So, in other words, Maisel focused on rescuing the cremains from a dilapidated shed, where death was given an infrastructural meaning, and exposing them, with their mischievous personalities and chaotic beauty, to the light.  Something about the corrosion on the canisters, which was only possible because of the chemicals contained in the human body, really does speak to the possibility of an afterlife–a new form.  And I have to say I much prefer the random to the shelved.

As a result of Maisel’s project, 120 people have found more permanent final resting places.  After he finished with his photography, experts carefully slid the canisters into plastic bags, inserted them into tagged black boxes, and set them once again onto shelves, but this time in a more carefully controlled environment.  And the resulting record catalog allowed family members to search for their relatives and retrieve the canisters, plan memorials, and, in some cases, lay people to rest in the plots that have been waiting for them for over a hundred years.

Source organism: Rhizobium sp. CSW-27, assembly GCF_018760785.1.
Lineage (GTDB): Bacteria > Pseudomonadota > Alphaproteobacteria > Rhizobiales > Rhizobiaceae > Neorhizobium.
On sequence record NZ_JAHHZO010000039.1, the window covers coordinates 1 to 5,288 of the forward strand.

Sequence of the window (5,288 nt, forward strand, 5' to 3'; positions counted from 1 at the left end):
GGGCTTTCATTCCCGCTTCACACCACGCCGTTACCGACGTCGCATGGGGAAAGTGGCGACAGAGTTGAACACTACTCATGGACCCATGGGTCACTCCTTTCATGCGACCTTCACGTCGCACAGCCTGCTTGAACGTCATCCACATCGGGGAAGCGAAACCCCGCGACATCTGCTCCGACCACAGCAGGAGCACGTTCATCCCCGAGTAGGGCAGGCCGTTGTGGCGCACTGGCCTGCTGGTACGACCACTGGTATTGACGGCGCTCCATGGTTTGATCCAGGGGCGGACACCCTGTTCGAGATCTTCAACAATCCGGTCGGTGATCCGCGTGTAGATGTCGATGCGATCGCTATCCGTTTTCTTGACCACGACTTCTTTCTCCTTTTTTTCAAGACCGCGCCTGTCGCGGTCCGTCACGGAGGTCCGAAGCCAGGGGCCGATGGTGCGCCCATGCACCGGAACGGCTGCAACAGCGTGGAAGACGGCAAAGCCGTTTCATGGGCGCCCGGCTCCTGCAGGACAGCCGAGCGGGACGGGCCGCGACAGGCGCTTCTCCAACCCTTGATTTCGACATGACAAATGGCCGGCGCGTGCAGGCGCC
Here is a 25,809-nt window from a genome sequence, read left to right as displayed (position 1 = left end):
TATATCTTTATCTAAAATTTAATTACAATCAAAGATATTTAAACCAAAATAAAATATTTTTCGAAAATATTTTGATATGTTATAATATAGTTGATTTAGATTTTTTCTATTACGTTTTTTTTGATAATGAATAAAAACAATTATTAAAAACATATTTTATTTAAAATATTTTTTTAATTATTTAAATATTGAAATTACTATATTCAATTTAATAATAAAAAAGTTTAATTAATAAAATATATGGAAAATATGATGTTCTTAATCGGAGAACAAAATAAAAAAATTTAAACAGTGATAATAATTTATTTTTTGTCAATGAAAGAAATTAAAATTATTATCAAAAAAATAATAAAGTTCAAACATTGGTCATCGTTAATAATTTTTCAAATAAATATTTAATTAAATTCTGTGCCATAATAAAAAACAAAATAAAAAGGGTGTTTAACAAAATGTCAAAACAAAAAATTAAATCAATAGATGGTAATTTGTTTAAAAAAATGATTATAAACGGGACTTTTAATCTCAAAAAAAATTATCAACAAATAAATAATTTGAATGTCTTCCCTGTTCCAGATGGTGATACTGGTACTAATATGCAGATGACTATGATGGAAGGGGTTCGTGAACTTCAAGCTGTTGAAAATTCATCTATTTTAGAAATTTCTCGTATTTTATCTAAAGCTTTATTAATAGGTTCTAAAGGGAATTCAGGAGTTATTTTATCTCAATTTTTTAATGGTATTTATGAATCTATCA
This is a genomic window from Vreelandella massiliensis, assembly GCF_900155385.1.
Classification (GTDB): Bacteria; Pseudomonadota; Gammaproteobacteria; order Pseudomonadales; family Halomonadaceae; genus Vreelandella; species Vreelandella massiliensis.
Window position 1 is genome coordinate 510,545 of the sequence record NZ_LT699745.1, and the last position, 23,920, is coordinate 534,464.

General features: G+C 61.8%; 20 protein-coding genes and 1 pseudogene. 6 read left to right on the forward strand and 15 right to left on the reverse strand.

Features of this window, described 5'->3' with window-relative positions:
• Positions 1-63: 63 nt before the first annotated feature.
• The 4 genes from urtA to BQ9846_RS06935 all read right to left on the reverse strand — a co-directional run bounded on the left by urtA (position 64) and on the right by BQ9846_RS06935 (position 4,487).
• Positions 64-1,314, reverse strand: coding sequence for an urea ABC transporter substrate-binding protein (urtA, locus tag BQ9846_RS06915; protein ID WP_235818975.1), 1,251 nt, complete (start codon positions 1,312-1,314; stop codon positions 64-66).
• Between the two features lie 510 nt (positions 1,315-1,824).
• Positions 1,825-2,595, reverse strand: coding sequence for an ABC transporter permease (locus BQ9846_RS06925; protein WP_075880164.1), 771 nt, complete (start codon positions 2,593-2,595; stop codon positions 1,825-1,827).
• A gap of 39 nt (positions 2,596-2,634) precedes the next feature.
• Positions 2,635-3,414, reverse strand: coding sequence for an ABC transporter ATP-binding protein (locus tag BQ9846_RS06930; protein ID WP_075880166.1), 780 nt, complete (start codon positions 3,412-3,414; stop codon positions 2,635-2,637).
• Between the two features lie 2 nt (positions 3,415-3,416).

Unfortunately, the project also resulted in a ginormous grant from the Oregon Arts Council, the members of which want to remove the ashes from the canisters, pour them into stainless steel tubes, and then stick them into the walls of the original shed, which is under restoration right now.  The original copper canisters, then, would go on display as an art piece.

I say, unfortunately, because I think it is totally bogus to deny the patients what has been their resting place for years, or even decades.  The canisters wouldn’t even be an art piece were it not for the corrosive, etching power of the ashes.  And I personally feel that taking away the patients’ last work of art, their last exhibition of respective individuality, is just a crime.

I’m probably going to write an angry letter…

I am also going to go back and revisit this museum as soon as I can.  After I chatted with the woman at the front desk, and the volunteer guarding the book of cremain records, I discovered that we all three share a nearly compulsive interest in helping to restore patient identity and life.  Sort of taking history by the hand and saying, come on, you can do it, let’s hear your voice.  They asked me if I would ever want to volunteer my time at the museum, and after I said, dear god yes let me at it, spilled my credentials, and told them I want to teach in Oregon, they said, “Oh…you’re ours.”

I so am.

So should everyone else be.  Go see this place.

Historian, novelist, musician, and imagination professional.